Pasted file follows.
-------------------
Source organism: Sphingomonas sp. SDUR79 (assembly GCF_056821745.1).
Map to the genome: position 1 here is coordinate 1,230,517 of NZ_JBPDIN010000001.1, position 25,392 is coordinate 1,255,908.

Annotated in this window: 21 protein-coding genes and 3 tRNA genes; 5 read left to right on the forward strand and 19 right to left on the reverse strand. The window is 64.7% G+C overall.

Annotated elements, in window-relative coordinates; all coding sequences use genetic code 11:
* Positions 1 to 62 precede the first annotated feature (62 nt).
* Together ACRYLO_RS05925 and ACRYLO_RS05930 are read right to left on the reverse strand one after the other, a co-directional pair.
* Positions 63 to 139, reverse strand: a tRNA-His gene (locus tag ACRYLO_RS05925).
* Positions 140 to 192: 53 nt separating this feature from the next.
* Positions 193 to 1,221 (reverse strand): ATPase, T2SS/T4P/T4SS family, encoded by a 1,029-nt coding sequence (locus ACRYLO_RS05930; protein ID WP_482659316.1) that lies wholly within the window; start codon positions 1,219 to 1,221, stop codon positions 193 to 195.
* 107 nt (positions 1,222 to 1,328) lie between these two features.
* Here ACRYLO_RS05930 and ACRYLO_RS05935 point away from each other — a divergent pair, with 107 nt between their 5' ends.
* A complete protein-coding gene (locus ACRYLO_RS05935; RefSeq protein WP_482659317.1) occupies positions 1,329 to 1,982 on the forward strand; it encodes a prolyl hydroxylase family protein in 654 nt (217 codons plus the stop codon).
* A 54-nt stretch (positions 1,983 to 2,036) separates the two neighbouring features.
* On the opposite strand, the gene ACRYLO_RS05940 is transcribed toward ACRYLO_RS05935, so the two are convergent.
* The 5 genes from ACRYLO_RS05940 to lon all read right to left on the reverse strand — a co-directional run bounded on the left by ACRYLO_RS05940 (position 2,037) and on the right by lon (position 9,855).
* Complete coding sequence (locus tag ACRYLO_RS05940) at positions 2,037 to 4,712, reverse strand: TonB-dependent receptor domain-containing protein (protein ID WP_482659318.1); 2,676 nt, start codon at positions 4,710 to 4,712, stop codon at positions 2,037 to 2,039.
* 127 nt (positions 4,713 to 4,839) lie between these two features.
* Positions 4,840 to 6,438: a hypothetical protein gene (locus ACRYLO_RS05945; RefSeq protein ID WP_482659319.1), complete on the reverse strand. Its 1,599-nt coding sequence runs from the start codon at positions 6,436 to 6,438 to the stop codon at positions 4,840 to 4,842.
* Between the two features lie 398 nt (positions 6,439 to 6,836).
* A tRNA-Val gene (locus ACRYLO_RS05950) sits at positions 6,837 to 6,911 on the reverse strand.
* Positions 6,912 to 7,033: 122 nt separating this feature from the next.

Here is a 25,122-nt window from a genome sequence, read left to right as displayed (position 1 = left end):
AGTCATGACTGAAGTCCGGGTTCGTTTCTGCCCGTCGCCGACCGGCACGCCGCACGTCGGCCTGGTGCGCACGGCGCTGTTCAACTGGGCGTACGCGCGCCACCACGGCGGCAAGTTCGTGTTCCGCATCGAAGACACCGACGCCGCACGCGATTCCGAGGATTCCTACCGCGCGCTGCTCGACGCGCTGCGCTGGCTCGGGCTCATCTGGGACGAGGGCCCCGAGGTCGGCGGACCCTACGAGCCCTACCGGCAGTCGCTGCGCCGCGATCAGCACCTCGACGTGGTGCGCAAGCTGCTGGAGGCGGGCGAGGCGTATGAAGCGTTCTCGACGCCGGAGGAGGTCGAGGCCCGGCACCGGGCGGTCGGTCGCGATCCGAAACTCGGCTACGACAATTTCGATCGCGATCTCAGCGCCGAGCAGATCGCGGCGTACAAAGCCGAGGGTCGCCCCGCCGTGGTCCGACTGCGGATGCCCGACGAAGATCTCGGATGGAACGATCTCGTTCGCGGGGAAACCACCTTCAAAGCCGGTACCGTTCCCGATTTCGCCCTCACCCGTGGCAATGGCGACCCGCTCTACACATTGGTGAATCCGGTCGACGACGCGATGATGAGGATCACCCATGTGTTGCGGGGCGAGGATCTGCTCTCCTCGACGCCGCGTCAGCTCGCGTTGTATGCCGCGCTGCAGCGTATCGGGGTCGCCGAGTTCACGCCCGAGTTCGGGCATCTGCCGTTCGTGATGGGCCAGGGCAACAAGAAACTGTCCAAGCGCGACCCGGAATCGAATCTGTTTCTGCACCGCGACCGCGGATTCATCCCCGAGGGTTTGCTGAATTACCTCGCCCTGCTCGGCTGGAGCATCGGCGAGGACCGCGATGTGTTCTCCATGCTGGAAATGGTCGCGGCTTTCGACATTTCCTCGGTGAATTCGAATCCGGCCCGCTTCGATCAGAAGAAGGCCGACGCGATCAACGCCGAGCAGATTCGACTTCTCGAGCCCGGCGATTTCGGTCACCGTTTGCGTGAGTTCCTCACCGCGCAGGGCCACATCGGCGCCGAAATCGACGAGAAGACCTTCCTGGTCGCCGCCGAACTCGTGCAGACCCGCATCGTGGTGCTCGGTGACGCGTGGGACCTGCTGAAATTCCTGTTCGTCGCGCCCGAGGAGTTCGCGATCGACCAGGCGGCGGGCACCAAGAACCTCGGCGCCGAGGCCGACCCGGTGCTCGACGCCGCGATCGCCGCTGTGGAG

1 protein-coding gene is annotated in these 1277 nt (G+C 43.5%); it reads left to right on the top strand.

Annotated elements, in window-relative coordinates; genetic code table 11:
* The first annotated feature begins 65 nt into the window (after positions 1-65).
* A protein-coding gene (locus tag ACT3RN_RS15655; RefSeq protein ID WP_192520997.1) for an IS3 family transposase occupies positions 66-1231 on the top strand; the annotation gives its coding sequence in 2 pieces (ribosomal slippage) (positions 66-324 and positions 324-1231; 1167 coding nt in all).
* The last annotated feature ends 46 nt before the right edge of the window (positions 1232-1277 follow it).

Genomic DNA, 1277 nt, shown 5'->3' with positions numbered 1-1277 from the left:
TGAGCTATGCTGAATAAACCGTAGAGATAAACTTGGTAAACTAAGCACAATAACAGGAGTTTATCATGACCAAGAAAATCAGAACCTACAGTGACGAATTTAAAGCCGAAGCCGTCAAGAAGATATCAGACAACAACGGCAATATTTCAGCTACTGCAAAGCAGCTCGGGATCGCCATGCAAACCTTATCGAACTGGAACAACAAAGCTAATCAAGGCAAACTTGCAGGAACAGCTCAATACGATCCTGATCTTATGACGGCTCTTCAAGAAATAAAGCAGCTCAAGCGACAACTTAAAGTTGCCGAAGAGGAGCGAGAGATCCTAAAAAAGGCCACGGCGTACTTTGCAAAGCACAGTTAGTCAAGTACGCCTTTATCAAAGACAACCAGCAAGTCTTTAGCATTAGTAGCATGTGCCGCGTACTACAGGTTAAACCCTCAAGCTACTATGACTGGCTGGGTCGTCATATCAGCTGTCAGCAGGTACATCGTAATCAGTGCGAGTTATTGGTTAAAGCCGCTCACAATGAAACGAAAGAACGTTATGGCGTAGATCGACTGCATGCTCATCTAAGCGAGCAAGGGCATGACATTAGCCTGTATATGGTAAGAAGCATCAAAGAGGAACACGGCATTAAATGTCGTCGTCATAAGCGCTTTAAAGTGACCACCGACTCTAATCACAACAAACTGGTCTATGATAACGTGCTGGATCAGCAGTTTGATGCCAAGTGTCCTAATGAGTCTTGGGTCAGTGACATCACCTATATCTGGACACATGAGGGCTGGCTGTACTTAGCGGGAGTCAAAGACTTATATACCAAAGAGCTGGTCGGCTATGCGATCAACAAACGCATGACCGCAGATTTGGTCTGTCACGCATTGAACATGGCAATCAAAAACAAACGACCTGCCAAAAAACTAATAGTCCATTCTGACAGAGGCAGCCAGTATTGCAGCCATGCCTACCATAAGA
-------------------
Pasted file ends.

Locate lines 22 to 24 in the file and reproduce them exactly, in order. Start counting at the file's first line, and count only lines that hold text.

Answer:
Here is a 25,122-nt window from a genome sequence, read left to right as displayed (position 1 = left end):
AGTCATGACTGAAGTCCGGGTTCGTTTCTGCCCGTCGCCGACCGGCACGCCGCACGTCGGCCTGGTGCGCACGGCGCTGTTCAACTGGGCGTACGCGCGCCACCACGGCGGCAAGTTCGTGTTCCGCATCGAAGACACCGACGCCGCACGCGATTCCGAGGATTCCTACCGCGCGCTGCTCGACGCGCTGCGCTGGCTCGGGCTCATCTGGGACGAGGGCCCCGAGGTCGGCGGACCCTACGAGCCCTACCGGCAGTCGCTGCGCCGCGATCAGCACCTCGACGTGGTGCGCAAGCTGCTGGAGGCGGGCGAGGCGTATGAAGCGTTCTCGACGCCGGAGGAGGTCGAGGCCCGGCACCGGGCGGTCGGTCGCGATCCGAAACTCGGCTACGACAATTTCGATCGCGATCTCAGCGCCGAGCAGATCGCGGCGTACAAAGCCGAGGGTCGCCCCGCCGTGGTCCGACTGCGGATGCCCGACGAAGATCTCGGATGGAACGATCTCGTTCGCGGGGAAACCACCTTCAAAGCCGGTACCGTTCCCGATTTCGCCCTCACCCGTGGCAATGGCGACCCGCTCTACACATTGGTGAATCCGGTCGACGACGCGATGATGAGGATCACCCATGTGTTGCGGGGCGAGGATCTGCTCTCCTCGACGCCGCGTCAGCTCGCGTTGTATGCCGCGCTGCAGCGTATCGGGGTCGCCGAGTTCACGCCCGAGTTCGGGCATCTGCCGTTCGTGATGGGCCAGGGCAACAAGAAACTGTCCAAGCGCGACCCGGAATCGAATCTGTTTCTGCACCGCGACCGCGGATTCATCCCCGAGGGTTTGCTGAATTACCTCGCCCTGCTCGGCTGGAGCATCGGCGAGGACCGCGATGTGTTCTCCATGCTGGAAATGGTCGCGGCTTTCGACATTTCCTCGGTGAATTCGAATCCGGCCCGCTTCGATCAGAAGAAGGCCGACGCGATCAACGCCGAGCAGATTCGACTTCTCGAGCCCGGCGATTTCGGTCACCGTTTGCGTGAGTTCCTCACCGCGCAGGGCCACATCGGCGCCGAAATCGACGAGAAGACCTTCCTGGTCGCCGCCGAACTCGTGCAGACCCGCATCGTGGTGCTCGGTGACGCGTGGGACCTGCTGAAATTCCTGTTCGTCGCGCCCGAGGAGTTCGCGATCGACCAGGCGGCGGGCACCAAGAACCTCGGCGCCGAGGCCGACCCGGTGCTCGACGCCGCGATCGCCGCTGTGGAG

1 protein-coding gene is annotated in these 1277 nt (G+C 43.5%); it reads left to right on the top strand.